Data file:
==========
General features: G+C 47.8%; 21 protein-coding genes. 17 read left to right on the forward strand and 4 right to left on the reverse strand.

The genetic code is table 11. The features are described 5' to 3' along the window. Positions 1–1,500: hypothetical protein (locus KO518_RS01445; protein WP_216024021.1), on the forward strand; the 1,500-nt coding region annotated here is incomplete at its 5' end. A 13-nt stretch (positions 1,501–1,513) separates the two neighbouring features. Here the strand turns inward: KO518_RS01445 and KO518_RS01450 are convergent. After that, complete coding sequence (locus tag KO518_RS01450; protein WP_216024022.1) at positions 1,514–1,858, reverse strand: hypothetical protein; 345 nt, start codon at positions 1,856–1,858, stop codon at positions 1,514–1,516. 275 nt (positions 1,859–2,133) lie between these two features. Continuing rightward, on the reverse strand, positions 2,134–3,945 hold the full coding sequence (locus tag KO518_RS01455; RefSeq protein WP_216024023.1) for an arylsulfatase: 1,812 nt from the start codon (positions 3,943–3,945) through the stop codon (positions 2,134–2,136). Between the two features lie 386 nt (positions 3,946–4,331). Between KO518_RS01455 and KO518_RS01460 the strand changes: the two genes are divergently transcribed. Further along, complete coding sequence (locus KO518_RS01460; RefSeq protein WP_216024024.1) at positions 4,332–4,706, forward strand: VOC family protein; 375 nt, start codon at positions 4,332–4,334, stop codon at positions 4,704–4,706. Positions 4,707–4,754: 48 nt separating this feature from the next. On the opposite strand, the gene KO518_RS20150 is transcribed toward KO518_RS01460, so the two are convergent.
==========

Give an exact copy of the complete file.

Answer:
General features: G+C 47.8%; 21 protein-coding genes. 17 read left to right on the forward strand and 4 right to left on the reverse strand.

The genetic code is table 11. The features are described 5' to 3' along the window. Positions 1–1,500: hypothetical protein (locus KO518_RS01445; protein WP_216024021.1), on the forward strand; the 1,500-nt coding region annotated here is incomplete at its 5' end. A 13-nt stretch (positions 1,501–1,513) separates the two neighbouring features. Here the strand turns inward: KO518_RS01445 and KO518_RS01450 are convergent. After that, complete coding sequence (locus tag KO518_RS01450; protein WP_216024022.1) at positions 1,514–1,858, reverse strand: hypothetical protein; 345 nt, start codon at positions 1,856–1,858, stop codon at positions 1,514–1,516. 275 nt (positions 1,859–2,133) lie between these two features. Continuing rightward, on the reverse strand, positions 2,134–3,945 hold the full coding sequence (locus tag KO518_RS01455; RefSeq protein WP_216024023.1) for an arylsulfatase: 1,812 nt from the start codon (positions 3,943–3,945) through the stop codon (positions 2,134–2,136). Between the two features lie 386 nt (positions 3,946–4,331). Between KO518_RS01455 and KO518_RS01460 the strand changes: the two genes are divergently transcribed. Further along, complete coding sequence (locus KO518_RS01460; RefSeq protein WP_216024024.1) at positions 4,332–4,706, forward strand: VOC family protein; 375 nt, start codon at positions 4,332–4,334, stop codon at positions 4,704–4,706. Positions 4,707–4,754: 48 nt separating this feature from the next. On the opposite strand, the gene KO518_RS20150 is transcribed toward KO518_RS01460, so the two are convergent.